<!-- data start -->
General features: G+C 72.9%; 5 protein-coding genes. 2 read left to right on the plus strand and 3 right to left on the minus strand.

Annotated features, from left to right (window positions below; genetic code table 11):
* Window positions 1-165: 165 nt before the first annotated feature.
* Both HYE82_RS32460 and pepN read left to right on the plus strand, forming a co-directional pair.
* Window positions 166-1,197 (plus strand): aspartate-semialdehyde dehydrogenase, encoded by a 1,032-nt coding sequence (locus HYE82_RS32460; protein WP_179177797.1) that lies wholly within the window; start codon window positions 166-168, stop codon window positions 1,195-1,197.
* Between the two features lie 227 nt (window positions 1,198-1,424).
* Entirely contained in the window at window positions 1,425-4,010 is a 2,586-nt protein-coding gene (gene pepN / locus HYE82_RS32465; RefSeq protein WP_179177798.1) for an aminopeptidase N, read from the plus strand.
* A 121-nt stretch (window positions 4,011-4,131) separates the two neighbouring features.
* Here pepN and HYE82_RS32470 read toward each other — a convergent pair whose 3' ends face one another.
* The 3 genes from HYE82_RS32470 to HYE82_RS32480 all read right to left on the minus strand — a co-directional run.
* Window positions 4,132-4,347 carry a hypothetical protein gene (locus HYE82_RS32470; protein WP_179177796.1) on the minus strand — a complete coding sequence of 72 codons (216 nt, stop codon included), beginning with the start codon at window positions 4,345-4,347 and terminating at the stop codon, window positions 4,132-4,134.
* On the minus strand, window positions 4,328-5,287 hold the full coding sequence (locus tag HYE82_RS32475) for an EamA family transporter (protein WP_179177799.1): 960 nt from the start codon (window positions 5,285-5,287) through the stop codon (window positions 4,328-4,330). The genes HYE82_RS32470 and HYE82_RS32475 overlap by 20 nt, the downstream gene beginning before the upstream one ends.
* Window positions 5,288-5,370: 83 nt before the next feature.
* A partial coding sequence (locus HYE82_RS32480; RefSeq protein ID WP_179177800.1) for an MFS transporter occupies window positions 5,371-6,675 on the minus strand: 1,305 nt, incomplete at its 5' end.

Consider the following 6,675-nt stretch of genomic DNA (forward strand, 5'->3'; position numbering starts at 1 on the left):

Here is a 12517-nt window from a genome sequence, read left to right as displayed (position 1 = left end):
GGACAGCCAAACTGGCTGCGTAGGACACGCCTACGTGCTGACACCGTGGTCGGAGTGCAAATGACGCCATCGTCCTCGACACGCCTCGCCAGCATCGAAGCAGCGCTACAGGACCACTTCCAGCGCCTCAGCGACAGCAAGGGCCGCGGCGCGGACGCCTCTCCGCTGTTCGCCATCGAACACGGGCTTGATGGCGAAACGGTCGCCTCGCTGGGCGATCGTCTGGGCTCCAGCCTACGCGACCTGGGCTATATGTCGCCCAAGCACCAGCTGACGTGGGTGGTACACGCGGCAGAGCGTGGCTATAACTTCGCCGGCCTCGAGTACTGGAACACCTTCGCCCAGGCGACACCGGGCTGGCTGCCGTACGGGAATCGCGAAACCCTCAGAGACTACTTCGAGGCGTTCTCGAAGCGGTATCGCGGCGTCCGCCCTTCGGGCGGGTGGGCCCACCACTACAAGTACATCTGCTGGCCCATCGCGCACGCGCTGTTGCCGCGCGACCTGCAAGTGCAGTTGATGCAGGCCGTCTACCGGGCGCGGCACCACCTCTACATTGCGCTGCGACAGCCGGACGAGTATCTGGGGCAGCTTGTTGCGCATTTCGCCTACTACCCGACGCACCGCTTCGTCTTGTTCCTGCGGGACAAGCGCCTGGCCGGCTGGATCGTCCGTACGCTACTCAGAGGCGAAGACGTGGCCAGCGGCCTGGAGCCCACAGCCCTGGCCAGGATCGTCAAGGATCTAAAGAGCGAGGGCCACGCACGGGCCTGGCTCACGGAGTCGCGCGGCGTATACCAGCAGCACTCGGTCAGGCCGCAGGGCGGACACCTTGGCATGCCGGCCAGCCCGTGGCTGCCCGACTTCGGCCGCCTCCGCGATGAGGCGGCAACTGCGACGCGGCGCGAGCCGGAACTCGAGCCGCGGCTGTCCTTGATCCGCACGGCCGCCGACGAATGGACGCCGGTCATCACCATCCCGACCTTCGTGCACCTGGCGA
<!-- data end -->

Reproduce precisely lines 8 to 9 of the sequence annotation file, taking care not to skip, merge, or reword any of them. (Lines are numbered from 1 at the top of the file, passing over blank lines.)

* A 121-nt stretch (window positions 4,011-4,131) separates the two neighbouring features.
* Here pepN and HYE82_RS32470 read toward each other — a convergent pair whose 3' ends face one another.